9. http://www.ncbi.nlm.nih.gov/pmc/articles/PMC3905294/
  10. http://jn.nutrition.org/content/136/1/227S.abstract
  11. http://ajcn.nutrition.org/content/77/6/1537S.full
  12. http://www.ncbi.nlm.nih.gov/pubmed/18679613
  13. http://www.ncbi.nlm.nih.gov/pubmed/9405716
  14. http://www.ncbi.nlm.nih.gov/pubmed/16365087
  15. http://nutritionandmetabolism.biomedcentral.com/articles/10.1186/1743-7075-9-48 \
  16. http://www.ncbi.nlm.nih.gov/pubmed/16988909
  17. http://www.ncbi.nlm.nih.gov/pubmed/15570142
  18. http://www.jissn.com/content/10/1/53
  19. http://www.ncbi.nlm.nih.gov/pubmed/21677076
  20. http://www.ncbi.nlm.nih.gov/pubmed/24149728
  21. http://www.ncbi.nlm.nih.gov/pubmed/21045172
  22. http://www.nature.com/ejcn/journal/v67/n8/abs/ejcn201340a.html
  23. http://www.ncbi.nlm.nih.gov/pubmed/19640952
  24. http://www.ncbi.nlm.nih.gov/pubmed/11838888
  25. http://www.ncbi.nlm.nih.gov/pubmed/20847729
  26. http://www.ncbi.nlm.nih.gov/pubmed/24724774
  27. http://www.ncbi.nlm.nih.gov/pmc/articles/PMC2289832/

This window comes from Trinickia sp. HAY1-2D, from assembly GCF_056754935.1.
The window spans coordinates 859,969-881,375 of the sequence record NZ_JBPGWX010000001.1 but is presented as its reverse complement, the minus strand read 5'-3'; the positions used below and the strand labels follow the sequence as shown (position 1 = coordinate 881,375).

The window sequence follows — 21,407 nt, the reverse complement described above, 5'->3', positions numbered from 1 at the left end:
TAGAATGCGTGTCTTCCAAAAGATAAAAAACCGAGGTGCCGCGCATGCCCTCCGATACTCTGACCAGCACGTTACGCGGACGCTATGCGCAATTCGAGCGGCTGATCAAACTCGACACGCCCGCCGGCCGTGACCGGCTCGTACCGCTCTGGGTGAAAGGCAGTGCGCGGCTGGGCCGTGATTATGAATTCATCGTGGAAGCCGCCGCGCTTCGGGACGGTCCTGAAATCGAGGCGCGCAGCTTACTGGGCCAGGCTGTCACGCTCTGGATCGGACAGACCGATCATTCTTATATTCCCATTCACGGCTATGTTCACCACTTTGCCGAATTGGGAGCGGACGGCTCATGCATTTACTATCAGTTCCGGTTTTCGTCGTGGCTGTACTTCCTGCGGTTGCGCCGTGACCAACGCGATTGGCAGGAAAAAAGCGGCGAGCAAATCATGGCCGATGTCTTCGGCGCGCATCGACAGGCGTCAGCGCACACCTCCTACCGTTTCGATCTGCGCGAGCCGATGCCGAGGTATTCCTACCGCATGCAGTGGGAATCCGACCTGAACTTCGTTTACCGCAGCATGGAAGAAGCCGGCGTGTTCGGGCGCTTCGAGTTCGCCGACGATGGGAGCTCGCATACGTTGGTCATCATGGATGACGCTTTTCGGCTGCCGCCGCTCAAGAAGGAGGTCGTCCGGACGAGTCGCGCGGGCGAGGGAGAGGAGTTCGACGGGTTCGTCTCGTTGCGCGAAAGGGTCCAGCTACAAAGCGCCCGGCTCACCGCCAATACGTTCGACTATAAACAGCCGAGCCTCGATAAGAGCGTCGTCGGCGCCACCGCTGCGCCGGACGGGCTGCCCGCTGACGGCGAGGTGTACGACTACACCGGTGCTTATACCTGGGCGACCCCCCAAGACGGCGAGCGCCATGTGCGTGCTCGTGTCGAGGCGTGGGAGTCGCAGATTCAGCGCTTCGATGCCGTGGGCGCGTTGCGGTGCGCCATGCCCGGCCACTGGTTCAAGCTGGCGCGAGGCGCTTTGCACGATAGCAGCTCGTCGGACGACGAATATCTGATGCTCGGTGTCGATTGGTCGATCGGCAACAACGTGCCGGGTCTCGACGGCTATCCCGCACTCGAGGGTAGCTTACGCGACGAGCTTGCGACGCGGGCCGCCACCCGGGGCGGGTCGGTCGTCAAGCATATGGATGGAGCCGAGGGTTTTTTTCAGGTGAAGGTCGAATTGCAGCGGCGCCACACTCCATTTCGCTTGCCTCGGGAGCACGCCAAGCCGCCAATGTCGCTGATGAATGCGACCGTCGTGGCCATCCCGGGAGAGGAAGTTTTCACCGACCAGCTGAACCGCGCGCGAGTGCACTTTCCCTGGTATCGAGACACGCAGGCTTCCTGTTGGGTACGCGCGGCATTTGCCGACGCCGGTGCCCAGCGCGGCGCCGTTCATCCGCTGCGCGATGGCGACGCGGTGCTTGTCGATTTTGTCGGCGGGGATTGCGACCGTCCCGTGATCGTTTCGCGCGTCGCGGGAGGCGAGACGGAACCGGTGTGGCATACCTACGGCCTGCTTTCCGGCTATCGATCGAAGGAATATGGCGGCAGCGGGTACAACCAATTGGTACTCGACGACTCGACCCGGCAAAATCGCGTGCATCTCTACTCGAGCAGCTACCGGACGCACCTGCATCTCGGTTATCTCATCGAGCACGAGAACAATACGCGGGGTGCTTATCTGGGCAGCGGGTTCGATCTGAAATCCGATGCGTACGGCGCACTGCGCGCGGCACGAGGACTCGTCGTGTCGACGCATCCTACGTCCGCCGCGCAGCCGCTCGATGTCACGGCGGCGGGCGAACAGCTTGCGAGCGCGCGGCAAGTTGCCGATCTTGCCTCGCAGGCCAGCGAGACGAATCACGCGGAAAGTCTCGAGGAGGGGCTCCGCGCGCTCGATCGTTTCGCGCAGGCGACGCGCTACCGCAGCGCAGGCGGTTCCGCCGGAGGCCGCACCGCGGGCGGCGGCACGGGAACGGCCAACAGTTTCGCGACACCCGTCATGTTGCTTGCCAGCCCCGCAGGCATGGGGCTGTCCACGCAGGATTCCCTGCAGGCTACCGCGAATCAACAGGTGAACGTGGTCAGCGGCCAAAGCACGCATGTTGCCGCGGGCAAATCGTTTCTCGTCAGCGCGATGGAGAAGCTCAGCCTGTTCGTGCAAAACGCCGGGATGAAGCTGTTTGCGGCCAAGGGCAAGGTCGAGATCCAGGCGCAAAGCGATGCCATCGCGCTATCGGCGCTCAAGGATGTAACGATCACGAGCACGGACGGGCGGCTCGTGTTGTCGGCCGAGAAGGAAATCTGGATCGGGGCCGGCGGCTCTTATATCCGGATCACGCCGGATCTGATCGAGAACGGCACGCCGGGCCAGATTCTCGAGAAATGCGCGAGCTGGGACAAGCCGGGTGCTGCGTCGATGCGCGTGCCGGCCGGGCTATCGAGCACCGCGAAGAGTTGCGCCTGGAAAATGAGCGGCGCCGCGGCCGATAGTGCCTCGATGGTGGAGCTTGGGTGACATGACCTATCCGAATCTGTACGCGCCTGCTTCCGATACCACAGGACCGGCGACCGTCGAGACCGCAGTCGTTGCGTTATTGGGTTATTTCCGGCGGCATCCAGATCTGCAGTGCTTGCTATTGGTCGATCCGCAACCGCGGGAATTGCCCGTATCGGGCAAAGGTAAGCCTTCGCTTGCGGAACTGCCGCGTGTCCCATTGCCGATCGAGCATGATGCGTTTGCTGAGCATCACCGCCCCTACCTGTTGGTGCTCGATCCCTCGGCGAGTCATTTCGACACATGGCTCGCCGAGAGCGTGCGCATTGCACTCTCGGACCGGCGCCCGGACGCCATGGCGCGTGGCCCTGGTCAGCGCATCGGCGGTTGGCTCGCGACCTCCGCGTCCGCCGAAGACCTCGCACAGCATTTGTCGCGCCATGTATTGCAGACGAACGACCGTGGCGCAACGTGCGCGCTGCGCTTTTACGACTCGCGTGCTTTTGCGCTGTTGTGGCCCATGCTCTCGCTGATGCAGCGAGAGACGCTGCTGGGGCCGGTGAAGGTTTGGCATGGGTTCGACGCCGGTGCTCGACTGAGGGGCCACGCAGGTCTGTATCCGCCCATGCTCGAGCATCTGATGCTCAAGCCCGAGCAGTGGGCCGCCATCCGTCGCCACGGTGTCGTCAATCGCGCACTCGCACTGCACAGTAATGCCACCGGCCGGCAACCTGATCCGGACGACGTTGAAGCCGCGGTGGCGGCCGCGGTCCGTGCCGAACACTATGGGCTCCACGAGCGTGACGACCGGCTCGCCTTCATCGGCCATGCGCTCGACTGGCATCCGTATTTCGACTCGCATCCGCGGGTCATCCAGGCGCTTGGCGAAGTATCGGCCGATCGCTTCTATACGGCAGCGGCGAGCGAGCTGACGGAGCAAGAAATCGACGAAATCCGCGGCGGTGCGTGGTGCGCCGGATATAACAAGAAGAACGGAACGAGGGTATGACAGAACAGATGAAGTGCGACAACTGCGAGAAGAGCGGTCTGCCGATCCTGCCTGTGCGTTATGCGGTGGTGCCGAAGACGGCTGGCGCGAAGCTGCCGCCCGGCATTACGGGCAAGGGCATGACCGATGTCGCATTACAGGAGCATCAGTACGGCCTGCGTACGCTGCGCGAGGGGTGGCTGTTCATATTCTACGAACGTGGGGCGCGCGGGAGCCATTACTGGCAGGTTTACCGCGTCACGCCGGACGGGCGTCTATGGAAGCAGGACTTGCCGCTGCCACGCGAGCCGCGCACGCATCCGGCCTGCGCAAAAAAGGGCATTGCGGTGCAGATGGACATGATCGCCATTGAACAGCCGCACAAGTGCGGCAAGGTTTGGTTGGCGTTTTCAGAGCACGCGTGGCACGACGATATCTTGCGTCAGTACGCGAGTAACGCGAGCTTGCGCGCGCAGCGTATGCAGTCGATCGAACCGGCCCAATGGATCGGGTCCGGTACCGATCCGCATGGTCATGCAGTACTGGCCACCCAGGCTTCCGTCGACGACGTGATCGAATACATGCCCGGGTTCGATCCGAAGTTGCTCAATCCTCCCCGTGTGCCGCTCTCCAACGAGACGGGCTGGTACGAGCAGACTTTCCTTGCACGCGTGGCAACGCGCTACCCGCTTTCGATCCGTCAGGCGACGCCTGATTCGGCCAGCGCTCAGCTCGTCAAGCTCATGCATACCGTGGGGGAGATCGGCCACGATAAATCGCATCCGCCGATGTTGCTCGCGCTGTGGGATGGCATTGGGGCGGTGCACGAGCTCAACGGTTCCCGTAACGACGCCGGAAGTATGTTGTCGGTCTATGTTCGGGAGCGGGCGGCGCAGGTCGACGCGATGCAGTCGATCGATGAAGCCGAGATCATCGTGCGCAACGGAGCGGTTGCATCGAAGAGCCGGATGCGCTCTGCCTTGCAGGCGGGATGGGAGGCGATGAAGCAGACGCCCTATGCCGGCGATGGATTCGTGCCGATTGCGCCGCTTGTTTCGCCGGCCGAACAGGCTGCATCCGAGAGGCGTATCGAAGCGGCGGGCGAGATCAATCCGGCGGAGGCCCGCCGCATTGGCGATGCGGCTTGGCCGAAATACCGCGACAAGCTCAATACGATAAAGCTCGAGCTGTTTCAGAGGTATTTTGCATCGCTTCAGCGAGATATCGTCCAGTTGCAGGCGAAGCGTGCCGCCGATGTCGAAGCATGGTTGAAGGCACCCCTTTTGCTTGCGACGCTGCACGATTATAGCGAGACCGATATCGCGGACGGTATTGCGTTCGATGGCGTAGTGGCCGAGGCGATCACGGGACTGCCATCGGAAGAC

28. http://www.ncbi.nlm.nih.gov/pubmed/21798863
  29. http://www.ncbi.nlm.nih.gov/pubmed/19893505
  30. http://www.ncbi.nlm.nih.gov/pubmed/10714858
  31. http://www.ncbi.nlm.nih.gov/pubmed/22995389
  32. http://www.ncbi.nlm.nih.gov/pubmed/10837296
  33. http://www.ncbi.nlm.nih.gov/pubmed/2025891
  34. http://www.ncbi.nlm.nih.gov/pubmed/12537959
  35. http://www.ncbi.nlm.nih.gov/pubmed/11508322
  36. http://www.ncbi.nlm.nih.gov/pubmed/11388472
  37. http://www.ncbi.nlm.nih.gov/pubmed/8365048
  38. http://www.ncbi.nlm.nih.gov/pubmed/11168457
  39. http://www.cell.com/cell-metabolism/abstract/S1550-4131(10)00304-9
  40. http://www.ncbi.nlm.nih.gov/pubmed/12537959
  41. http://www.ncbi.nlm.nih.gov/pubmed/2743633